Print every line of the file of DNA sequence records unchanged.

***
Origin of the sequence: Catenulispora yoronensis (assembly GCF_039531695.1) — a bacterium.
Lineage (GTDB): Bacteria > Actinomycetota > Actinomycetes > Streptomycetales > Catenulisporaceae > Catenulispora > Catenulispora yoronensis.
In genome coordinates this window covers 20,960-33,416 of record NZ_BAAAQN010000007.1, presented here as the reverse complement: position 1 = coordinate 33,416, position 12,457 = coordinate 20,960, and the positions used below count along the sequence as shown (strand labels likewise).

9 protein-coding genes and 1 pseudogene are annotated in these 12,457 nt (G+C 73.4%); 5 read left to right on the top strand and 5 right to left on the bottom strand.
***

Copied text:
Origin of the sequence: Catenulispora yoronensis (assembly GCF_039531695.1) — a bacterium.
Lineage (GTDB): Bacteria > Actinomycetota > Actinomycetes > Streptomycetales > Catenulisporaceae > Catenulispora > Catenulispora yoronensis.
In genome coordinates this window covers 20,960-33,416 of record NZ_BAAAQN010000007.1, presented here as the reverse complement: position 1 = coordinate 33,416, position 12,457 = coordinate 20,960, and the positions used below count along the sequence as shown (strand labels likewise).

9 protein-coding genes and 1 pseudogene are annotated in these 12,457 nt (G+C 73.4%); 5 read left to right on the top strand and 5 right to left on the bottom strand.